Opinion: The rise of the Clinical Radiologist

by Nitin P. Ghonge ( )

The marriage of computers and Radiology in mid-twentieth century accelerated the growth of Radiology and initiated the rise of Radiologist. Rapid advancements in imaging technology and digital medical images have revolutionized the work-flow systems in modern hospitals. Radiology is one of the most dynamic branches where new concepts are being converted to clinical applications in an endless manner. “The only thing constant in Radiology is CHANGE”. Change for the betterment of healthcare and change for the betterment of society.

Clinical Radiologists: Evolving roles and responsibilities
The traditional role of radiologist as a physician who only generates and interprets diagnostic images is outdated. Radiologist’s roles have expanded to political advocacy for policy decisions, health delivery for population screening, safety officer for radiation risks and contrast concerns, continuous quality improvement and a collaborator for clinical research across disciplines. Radiologists now add value to healthcare through these diverse roles [1].

From Gatekeeper to Steward of Medical Imaging
Radiologist has evolved from ‘gatekeeper’ to ‘steward’ of medical imaging infrastructure to ensure efficiency and quality of imaging services [2]. Radiologists need to review and decide the imaging appropriateness and intervene, based on the risk-benefit analysis. As a ‘steward’ of imaging facility, Radiologist is expected to assume greater responsibility including the imaging appropriateness, quality, patient safety and the emergency services.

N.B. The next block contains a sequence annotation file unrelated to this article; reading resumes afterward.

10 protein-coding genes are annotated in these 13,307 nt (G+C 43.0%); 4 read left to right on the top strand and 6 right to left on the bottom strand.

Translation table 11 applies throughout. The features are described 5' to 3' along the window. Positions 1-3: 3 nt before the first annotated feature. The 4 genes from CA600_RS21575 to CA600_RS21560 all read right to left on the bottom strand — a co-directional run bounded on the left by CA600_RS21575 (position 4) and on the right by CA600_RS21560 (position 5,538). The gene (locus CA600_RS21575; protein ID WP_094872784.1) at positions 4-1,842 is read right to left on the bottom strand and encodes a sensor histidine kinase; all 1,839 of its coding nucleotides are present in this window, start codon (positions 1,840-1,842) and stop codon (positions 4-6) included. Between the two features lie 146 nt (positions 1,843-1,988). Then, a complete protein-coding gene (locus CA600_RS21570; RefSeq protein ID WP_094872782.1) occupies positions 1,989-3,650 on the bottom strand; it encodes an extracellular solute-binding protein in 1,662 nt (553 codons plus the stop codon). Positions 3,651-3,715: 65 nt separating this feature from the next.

Mcdonaldization of Medicine
‘McDonaldization’ is a part of the wider phenomenon of Globalization, whereby global brands follow the same principles and practices [3]. The key components of efficiency, calculability, predictability, standardization, and control are being applied to other sectors to enhance monetary profits. In a ‘McDonaldized society’ there is however, no scope for any creativity or value for human skills. Mindless application of these principles in healthcare would have devastating effects, due to sundry presentation of diseases, wide variations in human anatomy and physiology and its varied response to same set of treatment. MacDonald’s fast food model or Ford’s assembly line production of Cars, which involves small repetitive tasks for an individual, cannot be applied to healthcare. Doctor-patient interaction and imaging-based diagnosis need much more individual attention and cannot be automated. Medicine’s most cherished and defining values of personalized care for individual patients will be threatened.